Because statistics of motorcycle accident fatalities have increased year after year for many years, lawmakers have long been concerned about this increasing problem. As another example of annual increase in motorcycle accident fatalities, reported injuries and deaths from motorcycle accidents in 2012 increased by nine percent over 2011’s injuries and deaths.
After the number of 2012 motorcycle accident injuries and fatalities had been determined, the Governors Highway Safety Association stressed the urgency in determining why these motorcycle accident injuries and deaths keep increasing. The GHSA’s chairman, Kendall Poole, released a statement discussing this need.
Hope Grows as Motorcycle Accident Fatalities Decrease
Each year the Fatality Analysis Reporting System (FARS) of the United States provides the most recent numbers for accident fatalities. The FARS report showed the 2012 increase in non-fatal and fatal motorcycle accidents. But in 2013, the FARS system indicated that the number of all types of fatal vehicle accidents had decreased by 3.1 percent.
The FARS system collects traffic accident fatality data from all 50 states, the District of Columbia and Puerto Rico. For the FARS database to include an accident in its annual count, that accident must have included a motor vehicle traveling on a public highway. The accident must have also resulted in at least one person’s death within the 30 days following the traffic accident.
The 2013 FARS data indicated that 4,668 motorcyclists were fatally injured in accidents that year. This was 318 fewer motorcycle accident deaths than 2012. There was also a significant decrease in the number of motorcycle accident injuries that year. There were 93,000 of these injuries in 2012. In 2013, there were only 88,000 motorcycle accident injuries.
Lawmakers who had previously been very concerned about the increasing number of injuries and fatalities from motorcycle accidents gained some hope from the 2013 decrease in these numbers. They started to have hope that the number of motorcycle accident injuries and deaths would continue to decline.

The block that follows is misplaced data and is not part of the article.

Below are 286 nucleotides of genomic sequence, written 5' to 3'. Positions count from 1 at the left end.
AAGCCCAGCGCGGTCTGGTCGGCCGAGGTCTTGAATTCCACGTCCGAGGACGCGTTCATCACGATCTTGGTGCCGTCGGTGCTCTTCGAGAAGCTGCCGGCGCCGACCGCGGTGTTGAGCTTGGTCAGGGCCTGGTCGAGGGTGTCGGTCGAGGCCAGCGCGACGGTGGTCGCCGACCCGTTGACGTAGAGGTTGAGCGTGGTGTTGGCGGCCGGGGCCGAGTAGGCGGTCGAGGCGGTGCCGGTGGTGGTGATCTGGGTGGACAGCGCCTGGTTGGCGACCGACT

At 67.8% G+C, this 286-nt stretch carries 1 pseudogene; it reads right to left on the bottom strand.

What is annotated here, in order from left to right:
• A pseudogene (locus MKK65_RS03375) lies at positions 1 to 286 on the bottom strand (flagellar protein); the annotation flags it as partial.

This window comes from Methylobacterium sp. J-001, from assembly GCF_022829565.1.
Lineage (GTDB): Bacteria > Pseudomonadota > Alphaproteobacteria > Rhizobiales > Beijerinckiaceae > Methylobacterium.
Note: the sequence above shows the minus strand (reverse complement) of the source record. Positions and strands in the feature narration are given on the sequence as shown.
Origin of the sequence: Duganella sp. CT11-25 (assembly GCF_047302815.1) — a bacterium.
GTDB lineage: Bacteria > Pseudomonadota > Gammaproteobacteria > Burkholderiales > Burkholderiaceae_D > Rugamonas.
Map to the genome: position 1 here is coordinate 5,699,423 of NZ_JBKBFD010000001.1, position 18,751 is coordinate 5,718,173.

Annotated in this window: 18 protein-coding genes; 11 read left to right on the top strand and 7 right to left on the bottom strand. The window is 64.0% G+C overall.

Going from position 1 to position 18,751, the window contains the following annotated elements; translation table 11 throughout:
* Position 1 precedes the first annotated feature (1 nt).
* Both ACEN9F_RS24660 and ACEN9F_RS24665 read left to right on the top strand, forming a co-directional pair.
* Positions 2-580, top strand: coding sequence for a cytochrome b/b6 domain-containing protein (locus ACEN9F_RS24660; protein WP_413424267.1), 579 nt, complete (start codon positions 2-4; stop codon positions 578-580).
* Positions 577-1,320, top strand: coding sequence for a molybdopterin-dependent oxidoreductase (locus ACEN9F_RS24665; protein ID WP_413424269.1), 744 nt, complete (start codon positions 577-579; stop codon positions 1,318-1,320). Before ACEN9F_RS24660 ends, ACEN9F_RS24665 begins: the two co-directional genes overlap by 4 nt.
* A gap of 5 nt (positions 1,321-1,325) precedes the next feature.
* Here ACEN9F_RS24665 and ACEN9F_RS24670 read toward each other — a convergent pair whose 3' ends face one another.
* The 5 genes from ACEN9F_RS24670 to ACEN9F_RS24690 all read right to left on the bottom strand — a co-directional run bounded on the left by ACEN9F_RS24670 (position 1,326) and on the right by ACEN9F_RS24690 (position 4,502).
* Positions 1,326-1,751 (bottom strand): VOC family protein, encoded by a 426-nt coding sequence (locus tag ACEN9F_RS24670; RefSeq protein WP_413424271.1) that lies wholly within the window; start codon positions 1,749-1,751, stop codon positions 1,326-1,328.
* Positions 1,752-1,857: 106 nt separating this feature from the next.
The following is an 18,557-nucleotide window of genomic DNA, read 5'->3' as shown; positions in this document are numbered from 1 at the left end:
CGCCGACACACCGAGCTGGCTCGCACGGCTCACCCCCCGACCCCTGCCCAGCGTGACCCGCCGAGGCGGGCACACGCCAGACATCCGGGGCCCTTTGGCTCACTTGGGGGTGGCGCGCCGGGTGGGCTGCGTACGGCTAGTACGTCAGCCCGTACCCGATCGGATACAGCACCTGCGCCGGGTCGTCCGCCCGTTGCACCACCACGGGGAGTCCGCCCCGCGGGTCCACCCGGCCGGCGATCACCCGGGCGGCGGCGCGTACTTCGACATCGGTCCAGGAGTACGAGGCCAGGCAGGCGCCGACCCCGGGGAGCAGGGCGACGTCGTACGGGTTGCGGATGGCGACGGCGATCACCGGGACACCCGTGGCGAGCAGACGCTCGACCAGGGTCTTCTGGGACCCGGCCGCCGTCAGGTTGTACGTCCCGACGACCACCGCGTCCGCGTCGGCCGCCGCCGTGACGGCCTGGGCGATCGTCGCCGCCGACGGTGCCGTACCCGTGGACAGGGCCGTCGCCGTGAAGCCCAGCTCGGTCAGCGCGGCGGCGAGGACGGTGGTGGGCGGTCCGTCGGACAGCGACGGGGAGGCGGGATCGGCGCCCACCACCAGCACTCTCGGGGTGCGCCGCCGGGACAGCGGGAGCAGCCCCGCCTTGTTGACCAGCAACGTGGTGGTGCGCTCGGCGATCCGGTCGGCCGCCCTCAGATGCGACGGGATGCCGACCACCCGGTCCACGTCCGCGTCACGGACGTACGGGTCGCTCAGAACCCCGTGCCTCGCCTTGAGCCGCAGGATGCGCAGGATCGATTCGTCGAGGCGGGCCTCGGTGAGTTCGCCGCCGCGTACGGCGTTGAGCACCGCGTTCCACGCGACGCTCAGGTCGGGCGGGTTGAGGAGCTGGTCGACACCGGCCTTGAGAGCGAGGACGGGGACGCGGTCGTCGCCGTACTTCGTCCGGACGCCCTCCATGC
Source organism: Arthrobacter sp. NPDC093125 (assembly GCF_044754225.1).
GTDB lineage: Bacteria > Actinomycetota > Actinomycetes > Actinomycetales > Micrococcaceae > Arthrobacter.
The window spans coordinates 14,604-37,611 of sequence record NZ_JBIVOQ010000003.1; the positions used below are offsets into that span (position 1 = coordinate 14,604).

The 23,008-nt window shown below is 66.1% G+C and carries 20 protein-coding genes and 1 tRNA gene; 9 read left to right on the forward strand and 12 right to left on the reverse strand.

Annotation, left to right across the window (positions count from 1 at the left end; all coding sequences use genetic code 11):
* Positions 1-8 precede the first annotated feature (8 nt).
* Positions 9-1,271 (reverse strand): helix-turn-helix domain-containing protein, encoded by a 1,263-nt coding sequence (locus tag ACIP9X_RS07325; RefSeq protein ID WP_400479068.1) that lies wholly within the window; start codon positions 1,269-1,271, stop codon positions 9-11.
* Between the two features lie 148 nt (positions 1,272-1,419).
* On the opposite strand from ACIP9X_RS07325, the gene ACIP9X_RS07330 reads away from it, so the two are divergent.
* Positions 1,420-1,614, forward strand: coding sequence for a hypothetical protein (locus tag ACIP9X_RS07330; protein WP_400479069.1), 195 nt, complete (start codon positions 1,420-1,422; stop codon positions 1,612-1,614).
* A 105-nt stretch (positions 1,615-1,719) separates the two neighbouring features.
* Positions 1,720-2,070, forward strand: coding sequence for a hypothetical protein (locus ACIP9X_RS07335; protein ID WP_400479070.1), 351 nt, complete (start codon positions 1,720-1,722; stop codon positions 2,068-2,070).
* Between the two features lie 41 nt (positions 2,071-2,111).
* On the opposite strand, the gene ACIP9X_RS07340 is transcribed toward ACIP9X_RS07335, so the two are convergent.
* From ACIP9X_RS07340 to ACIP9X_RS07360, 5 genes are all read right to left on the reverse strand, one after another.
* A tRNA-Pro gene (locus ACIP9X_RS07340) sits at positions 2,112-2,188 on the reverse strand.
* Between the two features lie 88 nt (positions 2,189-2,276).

Motorcycle Safety Strategies to Prevent Accidents, Injuries and Death
Before statistics showed a decrease in motorcycle accident injuries and fatalities, the Governors Highway Safety Association had defined some motorcycle safety strategies to help induce a drop in the number of motorcycle deaths. These strategies included increasing the number of riders wearing helmets, reducing motorcycle speed, ensuring more riders were properly licensed and ensuring safety training was more widely available for motorcycle riders.
Besides the GHSA, other agencies like the National Highway Traffic Safety Administration were working to improve motorcycle rider safety. The NHTSA utilized two motorcycle campaigns to increase rider safety. These two campaigns were the Share the Road campaign and the Ride Sober or Get Pulled Over initiative.
The Share the Road campaign was created to promote other drivers’ awareness of motorcycles on the road with them. It also emphasized that motorcycle riders should always make sure they are seen by other drivers on the road.
Ride Sober or Get Pulled Over was designed to reduce drunk driving. This is helpful with reducing motorcycle accidents, as many of these wrecks are caused by intoxicated riders, as well as other vehicle drivers who are intoxicated. The NHTSA continues to stress the importance of motorcyclists operating their bikes only when sober. This agency also stresses utilization of all rider safety measures.
Arizona-Specific Motorcycle Laws for Rider Safety
Beyond national initiatives, each state has its own laws for motorcycle riders to follow. Arizona is no different. Arizona motorcycle laws include:
- Helmet Law: Any motorcycle rider or passenger under the age of 18 years is required to wear a safety helmet while riding. Other riders of age 18 or older can decide for themselves whether they will wear a helmet.
- Protective Face Gear: When a motorcycle does not have a protective windshield, riders and passengers of all ages must wear protective goggles, glasses or transparent face shields approved for this use by the Arizona MVD.
- Bike Requirements: All motorcycles must have a seat, footrests and at least one rearview mirror. Passengers may only ride if they are sitting on a seat and have footrests. Passengers must also have seat handlebars.
- Rider Handlebars: Rider handlebars cannot be above the rider’s shoulders when the operator of the bike is sitting normally on the seat with his or her hands on the handlebars.
- Mufflers: Motorcycle mufflers cannot exceed the maximum noise level determined according to the bike’s model, measured at 50 feet from the midpoint of a road lane. Cutoff and bypass devices are not allowed. If the bike is not equipped with the manufacturer’s original muffler, noise reduction parts are required.
- Passenger Seat: The passenger seat must be firmly fastened to the bike as part of the bike’s design. This seat must be located behind the operator of the motorcycle or on the operator’s side.
These are only some of Arizona’s state laws for motorcycle operators to follow. Each rider must be familiar with the state’s laws and have a motorcycle rider’s license before operating their motorcycle in Arizona.